• Set Up Autopay: Consider automating your federal student loan payments. Most loan servicers have an autopay feature, and some private lenders like Ascent even offer discounts for setting up automated payments. When enrolled in autopay, your monthly payment is automatically deducted from your bank account, so you won’t have to remember to make an active payment each month. 
  • Stay Informed: Keep an open line of communication with your loan servicer. This way, you’ll be the first to know if they make any changes or updates to your terms or payment status. This can prepare you to adjust your payment strategy if needed. 
  • Set Up an Emergency Fund: Life is unpredictable, and having a small emergency fund can be a lifesaver if you face unexpected expenses in a particular month. You can still make your student loan payment with an emergency fund without unnecessary financial stress. 

What to do if you can’t make a payment

Life happens, and sometimes, making a payment on time might not be possible. Remember that you’re not alone in this, and there are options to help ease the financial burden. If you find yourself unable to make a payment, here are a few options you may want to explore:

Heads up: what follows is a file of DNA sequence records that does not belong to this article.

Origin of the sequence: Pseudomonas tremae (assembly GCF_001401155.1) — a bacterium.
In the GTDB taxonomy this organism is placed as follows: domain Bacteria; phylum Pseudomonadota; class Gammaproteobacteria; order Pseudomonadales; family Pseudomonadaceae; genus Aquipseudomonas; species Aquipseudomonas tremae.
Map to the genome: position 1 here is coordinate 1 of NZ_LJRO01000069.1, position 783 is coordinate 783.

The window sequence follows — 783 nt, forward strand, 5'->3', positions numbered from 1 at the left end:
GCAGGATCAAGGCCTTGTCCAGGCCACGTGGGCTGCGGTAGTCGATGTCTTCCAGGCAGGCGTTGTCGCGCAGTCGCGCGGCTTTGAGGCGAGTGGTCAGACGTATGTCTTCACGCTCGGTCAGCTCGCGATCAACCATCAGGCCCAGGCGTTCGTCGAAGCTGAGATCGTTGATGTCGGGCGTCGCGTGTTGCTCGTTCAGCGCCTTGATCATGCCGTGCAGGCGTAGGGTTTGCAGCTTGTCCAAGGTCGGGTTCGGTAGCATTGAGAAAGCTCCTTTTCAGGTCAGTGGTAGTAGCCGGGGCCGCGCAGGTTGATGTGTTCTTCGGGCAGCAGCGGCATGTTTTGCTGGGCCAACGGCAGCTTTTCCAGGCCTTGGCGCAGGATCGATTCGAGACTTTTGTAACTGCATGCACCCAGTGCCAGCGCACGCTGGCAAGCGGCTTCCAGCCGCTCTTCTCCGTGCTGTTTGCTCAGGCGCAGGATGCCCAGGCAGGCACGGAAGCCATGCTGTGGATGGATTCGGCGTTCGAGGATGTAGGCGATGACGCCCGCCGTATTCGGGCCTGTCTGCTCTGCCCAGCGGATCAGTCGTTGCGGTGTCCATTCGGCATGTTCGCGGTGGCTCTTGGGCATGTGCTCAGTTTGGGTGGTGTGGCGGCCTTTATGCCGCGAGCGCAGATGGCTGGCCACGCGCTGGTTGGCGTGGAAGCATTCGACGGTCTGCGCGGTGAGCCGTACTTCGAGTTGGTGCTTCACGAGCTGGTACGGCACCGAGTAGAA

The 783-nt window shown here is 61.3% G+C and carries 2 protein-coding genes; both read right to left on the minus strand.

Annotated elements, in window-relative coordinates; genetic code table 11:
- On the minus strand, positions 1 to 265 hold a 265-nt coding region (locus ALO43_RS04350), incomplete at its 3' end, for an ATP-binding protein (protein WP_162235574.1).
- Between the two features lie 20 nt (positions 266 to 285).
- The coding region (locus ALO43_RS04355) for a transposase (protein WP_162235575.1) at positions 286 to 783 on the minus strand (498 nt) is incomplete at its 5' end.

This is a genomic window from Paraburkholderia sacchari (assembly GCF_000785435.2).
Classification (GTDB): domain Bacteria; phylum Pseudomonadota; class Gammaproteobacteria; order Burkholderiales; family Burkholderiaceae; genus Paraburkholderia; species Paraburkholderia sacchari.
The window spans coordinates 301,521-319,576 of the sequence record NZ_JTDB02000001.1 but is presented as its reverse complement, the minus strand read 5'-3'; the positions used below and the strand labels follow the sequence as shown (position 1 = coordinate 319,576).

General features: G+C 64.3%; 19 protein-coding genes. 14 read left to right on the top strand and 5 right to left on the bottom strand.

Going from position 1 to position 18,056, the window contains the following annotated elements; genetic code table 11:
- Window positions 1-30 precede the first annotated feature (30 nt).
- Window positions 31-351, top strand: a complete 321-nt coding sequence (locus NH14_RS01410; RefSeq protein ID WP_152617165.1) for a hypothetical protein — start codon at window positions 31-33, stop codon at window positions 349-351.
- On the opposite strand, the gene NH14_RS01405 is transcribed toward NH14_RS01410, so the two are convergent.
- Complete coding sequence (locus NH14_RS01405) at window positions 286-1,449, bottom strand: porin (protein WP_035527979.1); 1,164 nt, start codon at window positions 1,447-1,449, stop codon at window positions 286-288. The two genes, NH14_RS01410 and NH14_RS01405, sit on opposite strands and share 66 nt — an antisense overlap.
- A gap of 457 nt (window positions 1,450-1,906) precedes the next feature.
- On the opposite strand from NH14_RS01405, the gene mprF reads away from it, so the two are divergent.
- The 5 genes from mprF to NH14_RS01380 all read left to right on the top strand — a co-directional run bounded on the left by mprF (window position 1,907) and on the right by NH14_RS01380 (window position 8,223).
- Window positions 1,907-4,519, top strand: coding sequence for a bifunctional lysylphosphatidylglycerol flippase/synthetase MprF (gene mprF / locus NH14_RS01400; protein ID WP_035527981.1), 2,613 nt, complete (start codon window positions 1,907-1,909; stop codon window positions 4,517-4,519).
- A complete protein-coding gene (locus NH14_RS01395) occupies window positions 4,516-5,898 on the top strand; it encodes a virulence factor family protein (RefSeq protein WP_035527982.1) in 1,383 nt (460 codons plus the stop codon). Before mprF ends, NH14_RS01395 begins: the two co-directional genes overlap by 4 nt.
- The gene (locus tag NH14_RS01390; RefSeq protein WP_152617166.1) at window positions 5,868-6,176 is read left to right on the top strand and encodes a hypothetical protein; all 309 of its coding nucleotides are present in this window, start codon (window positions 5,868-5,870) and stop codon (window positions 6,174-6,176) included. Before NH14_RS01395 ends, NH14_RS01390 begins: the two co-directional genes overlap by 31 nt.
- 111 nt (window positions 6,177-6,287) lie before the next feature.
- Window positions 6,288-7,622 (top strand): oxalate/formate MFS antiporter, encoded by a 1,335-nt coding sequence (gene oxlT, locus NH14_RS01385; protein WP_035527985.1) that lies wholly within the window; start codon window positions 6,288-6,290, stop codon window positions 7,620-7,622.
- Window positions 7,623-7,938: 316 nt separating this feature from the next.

• Loan Forbearance: Loan forbearance allows you to temporarily halt student loan payments, though interest will still accumulate. This option may help borrowers during brief financial setbacks, such as a temporary job loss. However, since interest will continue accumulating, it may not be a long-term solution.  
  • Loan Deferment: Loan deferment also pauses payments, but interest might not accrue during the deferment period for some loans. Loan deferment has specific eligibility criteria and is best suited for borrowers facing long-term financial barriers. 

Always verify details with your loan servicer to understand the options available to meet your unique financial circumstances.